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Avia S-199 in Israeli Air Force Service

Archive for April 2014

Nice headlights

I noted, when I bought my Mazda 3 in early 2011, that the dealership installed xenon headlights for me for an extra $220.

I’ve had trouble with the headlights nearly ever since. They would flicker off and on randomly. I brought it back to the dealer, Mazda de Laval, three months after I received the car and well within the headlights’ one-year warranty but the service department couldn’t find anything wrong.

I took the car out to Laval twice to get this looked at. I also took the car to Mazda Gabriel, which is much closer to my house, and they couldn’t find anything wrong either.

Last summer, the left headlight bulb burned out, which is odd for two-year-old bulb that is supposed to last 2,000 or so hours. The car only had 30,000 kilometres on it. After replacing the bulb myself, the left headlight stopped having problems. Around that time, the right headlight stopped flickering, but would either come on or not come on when I started the car at night.

This past March, the right side stopped its binary behaviour and decided to remain off always. Aha, I thought, this will make the problem easier to diagnose.

The first thing I tried was to switch the bulbs from left to right and vice versa to make sure both bulbs worked. They did.

So I wrote to Mazda de Laval:

Obviously, there is a problem with the wiring or the electrical system, and it has been there since the car’s first year due to either faulty parts or faulty installation. Because the problem was reported within the warranty period but not found or fixed despite my complaint, I feel that your service department should finally find and fix this issue at no charge to us. It should be easier to find now that the headlight is not working at all.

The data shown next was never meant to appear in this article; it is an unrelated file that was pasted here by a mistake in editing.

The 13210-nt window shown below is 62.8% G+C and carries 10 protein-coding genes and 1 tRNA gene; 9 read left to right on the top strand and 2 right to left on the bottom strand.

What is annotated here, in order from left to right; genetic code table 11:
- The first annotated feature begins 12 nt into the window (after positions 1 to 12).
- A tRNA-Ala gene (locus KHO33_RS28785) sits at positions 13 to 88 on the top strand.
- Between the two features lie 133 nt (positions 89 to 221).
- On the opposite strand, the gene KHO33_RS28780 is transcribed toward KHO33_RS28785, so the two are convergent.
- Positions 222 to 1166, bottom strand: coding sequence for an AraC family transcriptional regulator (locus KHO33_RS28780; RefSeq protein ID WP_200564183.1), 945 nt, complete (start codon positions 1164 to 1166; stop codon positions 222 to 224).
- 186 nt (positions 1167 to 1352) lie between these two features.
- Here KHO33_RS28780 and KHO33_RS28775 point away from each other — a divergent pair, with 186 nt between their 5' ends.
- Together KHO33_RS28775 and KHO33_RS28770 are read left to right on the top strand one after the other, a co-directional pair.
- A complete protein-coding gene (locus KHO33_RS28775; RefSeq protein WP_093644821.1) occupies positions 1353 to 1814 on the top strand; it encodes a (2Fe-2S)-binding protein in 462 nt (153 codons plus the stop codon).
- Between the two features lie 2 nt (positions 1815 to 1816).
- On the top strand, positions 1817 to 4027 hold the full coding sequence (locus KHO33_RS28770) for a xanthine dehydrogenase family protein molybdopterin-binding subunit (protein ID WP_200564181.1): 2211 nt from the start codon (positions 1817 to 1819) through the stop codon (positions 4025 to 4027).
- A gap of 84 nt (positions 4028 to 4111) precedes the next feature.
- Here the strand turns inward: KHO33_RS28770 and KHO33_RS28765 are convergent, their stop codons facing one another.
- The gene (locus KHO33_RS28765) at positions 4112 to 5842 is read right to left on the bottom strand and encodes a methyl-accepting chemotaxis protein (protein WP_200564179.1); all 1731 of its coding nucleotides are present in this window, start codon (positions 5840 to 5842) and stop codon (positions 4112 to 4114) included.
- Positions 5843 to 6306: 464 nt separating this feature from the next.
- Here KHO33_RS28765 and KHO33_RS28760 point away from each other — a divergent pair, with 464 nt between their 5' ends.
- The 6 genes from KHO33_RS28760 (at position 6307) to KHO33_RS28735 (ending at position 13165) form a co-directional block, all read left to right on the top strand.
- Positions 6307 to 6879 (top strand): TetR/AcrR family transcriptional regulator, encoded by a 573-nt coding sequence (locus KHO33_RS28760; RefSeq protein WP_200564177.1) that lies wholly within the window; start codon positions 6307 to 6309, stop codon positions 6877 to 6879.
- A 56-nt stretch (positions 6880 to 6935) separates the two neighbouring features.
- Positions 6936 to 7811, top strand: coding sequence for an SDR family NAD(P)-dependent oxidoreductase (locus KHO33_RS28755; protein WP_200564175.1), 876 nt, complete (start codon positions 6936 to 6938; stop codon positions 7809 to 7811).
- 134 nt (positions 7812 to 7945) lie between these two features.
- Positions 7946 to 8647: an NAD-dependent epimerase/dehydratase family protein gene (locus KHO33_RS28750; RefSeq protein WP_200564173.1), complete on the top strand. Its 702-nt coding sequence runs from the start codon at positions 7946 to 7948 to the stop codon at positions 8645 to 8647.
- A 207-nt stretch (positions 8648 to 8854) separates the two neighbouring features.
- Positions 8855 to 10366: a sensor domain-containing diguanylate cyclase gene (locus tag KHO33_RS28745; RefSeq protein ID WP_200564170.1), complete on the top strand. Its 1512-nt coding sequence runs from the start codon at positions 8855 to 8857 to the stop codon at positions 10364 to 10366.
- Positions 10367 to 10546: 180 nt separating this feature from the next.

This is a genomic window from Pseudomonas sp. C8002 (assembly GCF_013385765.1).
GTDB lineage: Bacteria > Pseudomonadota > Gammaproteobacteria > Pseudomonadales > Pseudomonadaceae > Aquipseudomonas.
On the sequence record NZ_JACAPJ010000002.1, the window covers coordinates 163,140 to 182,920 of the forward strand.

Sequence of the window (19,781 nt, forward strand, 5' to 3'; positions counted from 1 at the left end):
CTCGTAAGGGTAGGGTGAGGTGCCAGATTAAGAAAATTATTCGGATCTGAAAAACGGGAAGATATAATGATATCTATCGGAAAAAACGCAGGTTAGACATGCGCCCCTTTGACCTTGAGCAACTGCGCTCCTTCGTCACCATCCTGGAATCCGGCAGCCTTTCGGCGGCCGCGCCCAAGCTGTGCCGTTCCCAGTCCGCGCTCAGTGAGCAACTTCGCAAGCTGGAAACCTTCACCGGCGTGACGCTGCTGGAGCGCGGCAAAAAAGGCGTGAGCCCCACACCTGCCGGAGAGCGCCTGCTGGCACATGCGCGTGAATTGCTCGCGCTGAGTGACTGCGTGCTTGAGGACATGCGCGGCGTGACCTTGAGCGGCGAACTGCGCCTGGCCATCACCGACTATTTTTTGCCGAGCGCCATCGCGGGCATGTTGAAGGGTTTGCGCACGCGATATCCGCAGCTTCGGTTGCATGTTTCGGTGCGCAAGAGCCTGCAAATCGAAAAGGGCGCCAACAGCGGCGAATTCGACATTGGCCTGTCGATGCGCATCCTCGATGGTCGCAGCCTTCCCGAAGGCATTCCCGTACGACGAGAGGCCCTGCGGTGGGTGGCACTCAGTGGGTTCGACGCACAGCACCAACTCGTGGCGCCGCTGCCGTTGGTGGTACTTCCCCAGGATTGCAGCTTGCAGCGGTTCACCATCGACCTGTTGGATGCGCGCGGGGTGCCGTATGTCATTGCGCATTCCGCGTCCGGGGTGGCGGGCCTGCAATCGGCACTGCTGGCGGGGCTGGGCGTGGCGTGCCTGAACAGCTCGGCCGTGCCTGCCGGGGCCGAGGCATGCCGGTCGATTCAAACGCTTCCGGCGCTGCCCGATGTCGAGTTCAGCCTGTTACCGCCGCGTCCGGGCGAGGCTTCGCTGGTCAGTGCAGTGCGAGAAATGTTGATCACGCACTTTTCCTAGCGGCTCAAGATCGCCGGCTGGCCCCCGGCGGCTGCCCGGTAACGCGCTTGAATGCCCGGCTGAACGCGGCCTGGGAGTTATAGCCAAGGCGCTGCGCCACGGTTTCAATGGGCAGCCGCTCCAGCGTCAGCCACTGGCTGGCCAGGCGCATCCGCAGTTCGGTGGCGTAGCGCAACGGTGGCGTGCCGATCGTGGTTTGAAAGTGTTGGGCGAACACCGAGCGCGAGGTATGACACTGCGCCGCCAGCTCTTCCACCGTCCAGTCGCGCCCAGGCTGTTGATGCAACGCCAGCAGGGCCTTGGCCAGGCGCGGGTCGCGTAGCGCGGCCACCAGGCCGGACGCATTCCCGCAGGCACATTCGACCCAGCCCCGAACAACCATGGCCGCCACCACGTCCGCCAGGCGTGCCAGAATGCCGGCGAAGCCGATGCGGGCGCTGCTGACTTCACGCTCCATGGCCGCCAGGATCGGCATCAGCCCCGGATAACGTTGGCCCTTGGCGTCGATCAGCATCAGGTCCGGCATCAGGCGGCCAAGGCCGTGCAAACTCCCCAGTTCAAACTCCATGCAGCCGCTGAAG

The dealership refused, but did offer me 15% off parts and labour, plus use of a courtesy car.

That was still a better deal than I could get anywhere else, so I drove to Laval and left with a Mazda 2.

Nothing will make you appreciate a decent car more than the hamsters that power the Mazda 2.

I had signed off on a minimum $55 charge for labour for a diagnosis. That’s a half-hour of work, but I would get 15% off.

It took the mechanics 1.5 hours to find the problem, they told me on the phone a day later. I guess I wasn’t a priority, but I didn’t mind because I had the Mazda 2 to putt-putt where I needed to go. The problem was that the ballast was faulty.

The ballast is an electrical regulator that makes sure the xenon lights receive the appropriate electrical stimuli (no, I did not major in electrical engineering). Replacing the ballast is beyond my modest capabilities.

It pissed me off that this same service department installed a faulty ballast in my car in the first place. It pissed me off even more when the mechanic told me it would cost $220 to fix (after my 15% off). That was what I paid for the lights in the first place. At least that included installation, but it did not include the $150 or so I would have to pay for the diagnostic work.

After I expressed my somewhat obscene opinion to the mechanic, he sympathetically asked a manager if they could waive the cost of the diagnostic. What do you know? They did.

So I paid $220 to fix the faulty parts that the dealership installed in the first place and couldn’t diagnose until my warranty had run out. It’s not all bad. I do appreciate the 15% off, the courtesy car, and the waiving of the cost of diagnosis, but still….

Bonus loss:

I’ve lost 12 pounds in the last year by keeping a food and exercise diary app and sticking to its advice. I’m a svelte 165. I could still lose another 20 pounds but to do that I have to stop eating Frosted Flakes while I write a blog post.

Viva-ing to Las Vegas

I’ve never been to Las Vegas, which made the tsuris at dawn somewhat palatable.